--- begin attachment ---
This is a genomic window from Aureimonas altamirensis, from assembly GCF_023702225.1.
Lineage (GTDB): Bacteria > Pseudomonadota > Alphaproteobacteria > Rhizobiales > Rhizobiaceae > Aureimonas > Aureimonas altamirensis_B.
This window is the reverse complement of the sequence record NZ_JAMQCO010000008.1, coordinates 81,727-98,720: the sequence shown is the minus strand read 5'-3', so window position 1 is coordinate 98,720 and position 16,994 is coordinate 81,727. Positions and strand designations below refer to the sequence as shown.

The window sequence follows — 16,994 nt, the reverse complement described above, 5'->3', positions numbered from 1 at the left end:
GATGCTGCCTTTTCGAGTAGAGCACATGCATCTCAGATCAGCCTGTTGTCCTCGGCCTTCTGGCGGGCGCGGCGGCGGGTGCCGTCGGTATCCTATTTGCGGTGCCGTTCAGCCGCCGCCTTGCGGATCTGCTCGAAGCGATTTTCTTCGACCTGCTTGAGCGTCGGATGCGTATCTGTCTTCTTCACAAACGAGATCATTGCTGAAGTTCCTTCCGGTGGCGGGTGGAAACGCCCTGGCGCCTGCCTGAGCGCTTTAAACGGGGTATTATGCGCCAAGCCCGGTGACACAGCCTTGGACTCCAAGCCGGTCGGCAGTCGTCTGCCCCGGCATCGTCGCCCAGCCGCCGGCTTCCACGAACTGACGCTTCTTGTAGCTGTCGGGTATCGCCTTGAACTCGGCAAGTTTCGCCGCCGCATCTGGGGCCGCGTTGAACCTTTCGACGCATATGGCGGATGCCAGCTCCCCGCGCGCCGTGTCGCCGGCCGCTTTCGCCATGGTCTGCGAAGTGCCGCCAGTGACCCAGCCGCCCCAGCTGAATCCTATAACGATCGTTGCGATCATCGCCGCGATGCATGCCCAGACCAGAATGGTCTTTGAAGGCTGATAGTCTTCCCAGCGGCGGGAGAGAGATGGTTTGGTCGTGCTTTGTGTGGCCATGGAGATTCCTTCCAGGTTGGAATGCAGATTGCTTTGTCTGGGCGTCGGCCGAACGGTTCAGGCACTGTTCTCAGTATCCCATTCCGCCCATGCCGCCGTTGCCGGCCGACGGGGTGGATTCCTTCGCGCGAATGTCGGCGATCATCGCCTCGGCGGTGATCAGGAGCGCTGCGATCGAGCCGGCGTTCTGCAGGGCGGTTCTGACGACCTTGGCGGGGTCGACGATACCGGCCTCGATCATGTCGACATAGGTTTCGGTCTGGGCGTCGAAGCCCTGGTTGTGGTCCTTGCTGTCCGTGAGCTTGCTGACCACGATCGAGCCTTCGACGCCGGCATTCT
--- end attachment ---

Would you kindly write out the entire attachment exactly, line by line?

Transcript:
This is a genomic window from Aureimonas altamirensis, from assembly GCF_023702225.1.
Lineage (GTDB): Bacteria > Pseudomonadota > Alphaproteobacteria > Rhizobiales > Rhizobiaceae > Aureimonas > Aureimonas altamirensis_B.
This window is the reverse complement of the sequence record NZ_JAMQCO010000008.1, coordinates 81,727-98,720: the sequence shown is the minus strand read 5'-3', so window position 1 is coordinate 98,720 and position 16,994 is coordinate 81,727. Positions and strand designations below refer to the sequence as shown.

The window sequence follows — 16,994 nt, the reverse complement described above, 5'->3', positions numbered from 1 at the left end:
GATGCTGCCTTTTCGAGTAGAGCACATGCATCTCAGATCAGCCTGTTGTCCTCGGCCTTCTGGCGGGCGCGGCGGCGGGTGCCGTCGGTATCCTATTTGCGGTGCCGTTCAGCCGCCGCCTTGCGGATCTGCTCGAAGCGATTTTCTTCGACCTGCTTGAGCGTCGGATGCGTATCTGTCTTCTTCACAAACGAGATCATTGCTGAAGTTCCTTCCGGTGGCGGGTGGAAACGCCCTGGCGCCTGCCTGAGCGCTTTAAACGGGGTATTATGCGCCAAGCCCGGTGACACAGCCTTGGACTCCAAGCCGGTCGGCAGTCGTCTGCCCCGGCATCGTCGCCCAGCCGCCGGCTTCCACGAACTGACGCTTCTTGTAGCTGTCGGGTATCGCCTTGAACTCGGCAAGTTTCGCCGCCGCATCTGGGGCCGCGTTGAACCTTTCGACGCATATGGCGGATGCCAGCTCCCCGCGCGCCGTGTCGCCGGCCGCTTTCGCCATGGTCTGCGAAGTGCCGCCAGTGACCCAGCCGCCCCAGCTGAATCCTATAACGATCGTTGCGATCATCGCCGCGATGCATGCCCAGACCAGAATGGTCTTTGAAGGCTGATAGTCTTCCCAGCGGCGGGAGAGAGATGGTTTGGTCGTGCTTTGTGTGGCCATGGAGATTCCTTCCAGGTTGGAATGCAGATTGCTTTGTCTGGGCGTCGGCCGAACGGTTCAGGCACTGTTCTCAGTATCCCATTCCGCCCATGCCGCCGTTGCCGGCCGACGGGGTGGATTCCTTCGCGCGAATGTCGGCGATCATCGCCTCGGCGGTGATCAGGAGCGCTGCGATCGAGCCGGCGTTCTGCAGGGCGGTTCTGACGACCTTGGCGGGGTCGACGATACCGGCCTCGATCATGTCGACATAGGTTTCGGTCTGGGCGTCGAAGCCCTGGTTGTGGTCCTTGCTGTCCGTGAGCTTGCTGACCACGATCGAGCCTTCGACGCCGGCATTCT